What can you tell me about your upcoming filmmaking projects?
Currently I have a feature in development which is a sequel to my short.  From South To North Korea will attempt to make the impossible happen and allow for Geonhee to travel to North Korea legally and meet Mr Kim and Mr Pak.  The Film will examine the process of just how difficult it is for North and South Koreans to try to meet and the history and politics of why Koreans of both North and South have been kept from interacting with one another.

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After the accolades earned for Chronic – winner of Cannes best screenplay award last year – Michel Franco is currently busy promoting a film he co-directed with his sister Victoria, which is finally being released in Mexico: A Los Ojos. Presented at the 2013 Morelia Film Festival, A Los Ojos seems to follow the path Franco had undertaken with his first great international success and 2012 Cannes Caméra d’Or winner, Después de Lucia.

Once again, the 37-year old Mexican director draws from a widespread social malaise to conjure up a moving and crude depiction of contemporary Mexico. If bullying had been the catalyst of Después de Lucia’s drama, here the camera focuses on another, equally terrifying plague: organ trafficking.

Michel and Victoria Franco guide us through the lives of Mónica, a single mother working for a foundation helping street kids, her only child Omar, affected by a degenerative eye disease, and Benjamin, a homeless and drug addict teenager whom Mónica seeks to rescue from the streets.

Mónica is dedicated and thoroughly committed to her patients, at times even to the detriment of her own safety. Those fluent with Franco’s filmography may recognise the zealous, almost excessive dedication that would characterise Tim Roth’s character in Chronic. But Mónica’s care only goes up to a point, and that is when her son’s disease worsens and forces her to take a decision that will change their lives forever.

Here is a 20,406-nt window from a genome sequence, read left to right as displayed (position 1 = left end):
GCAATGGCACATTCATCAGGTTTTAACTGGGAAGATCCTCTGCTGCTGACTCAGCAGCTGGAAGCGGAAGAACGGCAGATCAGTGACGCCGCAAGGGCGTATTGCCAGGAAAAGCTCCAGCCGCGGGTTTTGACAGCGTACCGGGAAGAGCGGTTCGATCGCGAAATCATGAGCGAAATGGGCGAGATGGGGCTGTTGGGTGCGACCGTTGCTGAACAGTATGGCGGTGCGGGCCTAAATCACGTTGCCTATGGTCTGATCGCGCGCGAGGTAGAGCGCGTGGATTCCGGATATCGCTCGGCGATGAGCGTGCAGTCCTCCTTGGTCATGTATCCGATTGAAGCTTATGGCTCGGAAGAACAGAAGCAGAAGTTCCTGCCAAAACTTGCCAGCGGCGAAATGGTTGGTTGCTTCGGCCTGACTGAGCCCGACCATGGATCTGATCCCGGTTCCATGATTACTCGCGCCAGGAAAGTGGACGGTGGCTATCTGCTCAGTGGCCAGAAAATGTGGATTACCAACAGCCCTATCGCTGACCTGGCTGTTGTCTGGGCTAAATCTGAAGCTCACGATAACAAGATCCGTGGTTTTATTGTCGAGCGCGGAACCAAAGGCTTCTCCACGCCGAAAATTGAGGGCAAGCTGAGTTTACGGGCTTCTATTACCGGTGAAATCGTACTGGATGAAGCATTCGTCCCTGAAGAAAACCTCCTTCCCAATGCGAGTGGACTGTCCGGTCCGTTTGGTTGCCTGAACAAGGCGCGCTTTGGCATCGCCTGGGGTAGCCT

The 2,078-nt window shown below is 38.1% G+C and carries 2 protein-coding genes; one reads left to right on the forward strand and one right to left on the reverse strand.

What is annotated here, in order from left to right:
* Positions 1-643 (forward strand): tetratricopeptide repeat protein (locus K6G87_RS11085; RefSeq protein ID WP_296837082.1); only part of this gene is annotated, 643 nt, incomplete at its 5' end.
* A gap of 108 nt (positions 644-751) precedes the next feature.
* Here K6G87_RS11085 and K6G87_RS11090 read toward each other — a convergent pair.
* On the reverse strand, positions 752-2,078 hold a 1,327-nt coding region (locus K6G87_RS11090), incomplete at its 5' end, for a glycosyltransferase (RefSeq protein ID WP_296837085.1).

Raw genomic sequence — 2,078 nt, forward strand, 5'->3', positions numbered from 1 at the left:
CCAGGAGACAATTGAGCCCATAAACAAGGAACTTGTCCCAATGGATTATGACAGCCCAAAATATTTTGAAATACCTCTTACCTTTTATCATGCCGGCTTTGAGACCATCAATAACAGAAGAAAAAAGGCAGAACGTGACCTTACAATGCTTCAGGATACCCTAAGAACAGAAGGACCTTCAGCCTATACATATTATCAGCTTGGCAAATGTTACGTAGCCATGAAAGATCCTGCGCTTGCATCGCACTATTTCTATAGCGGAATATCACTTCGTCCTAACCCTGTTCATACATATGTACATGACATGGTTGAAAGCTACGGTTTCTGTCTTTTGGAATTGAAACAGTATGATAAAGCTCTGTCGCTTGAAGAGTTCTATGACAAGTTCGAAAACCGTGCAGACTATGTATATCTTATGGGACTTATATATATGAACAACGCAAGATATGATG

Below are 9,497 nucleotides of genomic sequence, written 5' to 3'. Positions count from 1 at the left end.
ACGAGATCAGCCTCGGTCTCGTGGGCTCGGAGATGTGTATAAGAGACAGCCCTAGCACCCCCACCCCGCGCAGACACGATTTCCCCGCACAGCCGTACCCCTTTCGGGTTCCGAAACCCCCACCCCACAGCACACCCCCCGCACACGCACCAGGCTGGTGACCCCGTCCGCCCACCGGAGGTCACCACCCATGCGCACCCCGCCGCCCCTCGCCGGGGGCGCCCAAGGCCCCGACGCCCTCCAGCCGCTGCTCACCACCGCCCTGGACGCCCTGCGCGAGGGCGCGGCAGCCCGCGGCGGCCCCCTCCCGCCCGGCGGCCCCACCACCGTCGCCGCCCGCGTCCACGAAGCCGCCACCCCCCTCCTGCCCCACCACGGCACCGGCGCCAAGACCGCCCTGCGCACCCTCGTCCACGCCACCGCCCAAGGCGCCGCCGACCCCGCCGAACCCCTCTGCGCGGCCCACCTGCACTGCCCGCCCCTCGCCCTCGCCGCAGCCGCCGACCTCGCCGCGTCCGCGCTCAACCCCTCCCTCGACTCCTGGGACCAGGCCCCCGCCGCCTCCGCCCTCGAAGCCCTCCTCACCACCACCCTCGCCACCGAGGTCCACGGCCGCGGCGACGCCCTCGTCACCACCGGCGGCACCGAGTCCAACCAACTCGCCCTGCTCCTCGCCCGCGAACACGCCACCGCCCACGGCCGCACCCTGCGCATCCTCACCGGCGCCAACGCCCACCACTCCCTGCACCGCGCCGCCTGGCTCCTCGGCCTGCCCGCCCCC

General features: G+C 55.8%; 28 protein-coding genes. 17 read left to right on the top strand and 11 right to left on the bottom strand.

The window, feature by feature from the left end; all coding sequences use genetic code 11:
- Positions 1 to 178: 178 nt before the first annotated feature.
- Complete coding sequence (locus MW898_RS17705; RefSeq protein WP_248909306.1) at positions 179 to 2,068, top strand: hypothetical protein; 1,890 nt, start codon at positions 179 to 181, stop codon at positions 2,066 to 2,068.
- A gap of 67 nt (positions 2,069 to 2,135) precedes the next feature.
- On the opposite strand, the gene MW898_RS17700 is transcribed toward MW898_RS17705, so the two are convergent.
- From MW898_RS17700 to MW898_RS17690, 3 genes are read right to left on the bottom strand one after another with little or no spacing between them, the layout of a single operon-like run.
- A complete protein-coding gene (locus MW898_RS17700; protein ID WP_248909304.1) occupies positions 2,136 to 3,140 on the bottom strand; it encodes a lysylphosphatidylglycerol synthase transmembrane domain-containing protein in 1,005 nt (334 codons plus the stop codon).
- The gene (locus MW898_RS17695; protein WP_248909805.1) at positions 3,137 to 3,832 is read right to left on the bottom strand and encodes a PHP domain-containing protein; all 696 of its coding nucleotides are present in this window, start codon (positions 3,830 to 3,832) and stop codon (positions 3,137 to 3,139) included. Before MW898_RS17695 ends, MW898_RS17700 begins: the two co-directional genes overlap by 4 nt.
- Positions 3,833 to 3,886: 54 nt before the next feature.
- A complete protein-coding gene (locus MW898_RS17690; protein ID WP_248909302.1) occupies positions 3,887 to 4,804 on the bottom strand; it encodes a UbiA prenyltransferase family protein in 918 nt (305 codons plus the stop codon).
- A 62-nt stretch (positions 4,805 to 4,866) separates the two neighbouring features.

The Francos’ directing style is sober and minimalistic, so much so that at times the film feels more like a documentary than a work of fiction. And indeed it is, or at least partly so, for while Michel worked on the story’s fictitious elements, his sister Victoria worked closely with the street kids who turned into the drama’s protagonists, in order to focus on the reality the film sought to address. The camera stands still for most of the film, as if camouflaged in between the furniture or the slums’ debris, and the lens lingers on the scene even after the characters have gone out of frame.

The blurring of fiction and reality is a purposeful (and remarkably effective) move. The merging of the two styles manages to paint Benjamin’s universe as a crude and credible wasteland, populated by kids who simply can’t get over their past and are condemned to endlessly try to escape it – to no avail. It is telling that when Benjamin and Omar’s sight begins to deteriorate and the doctors try to cure the two, only Omar begins to show any progress. Benjamin will never truly “see” a life away from the streets.

A Los Ojos does not follow the same brutal rhythm of Después de Lucia, nor is the terrifying truth underpinning the plot as explicit as it is in other works by Franco. But if the drama develops more slowly, it does so in a way that is no less haunting. The combination of fiction and realism which permeates A Los Ojos makes it stand out as a powerful and moving cry against one of Mexico’s enduring malaises. The overarching question one is left with is not whether the two kids will ever be able to see again, but whether society will stop turning a blind eye on its horrific plagues.

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Screen Shot 2016-01-17 at 19.57.11Here’s a documentary well and truly deserving of digital restoration. The BBC made Cracked Actor, directed by Alan Yentob, for their Omnibus strand in 1974.

The film captures David Bowie very much in The Man Who Fell to Earth mode, following his move to the States (and killing off of Ziggy Stardust) and features some great interviews and incredible performances – particularly Moonage Daydream – from an often drugged and frighteningly skeletal Bowie. Still, it captures the artist at his height.

I’m glad he made it through this period (and apparently so was he):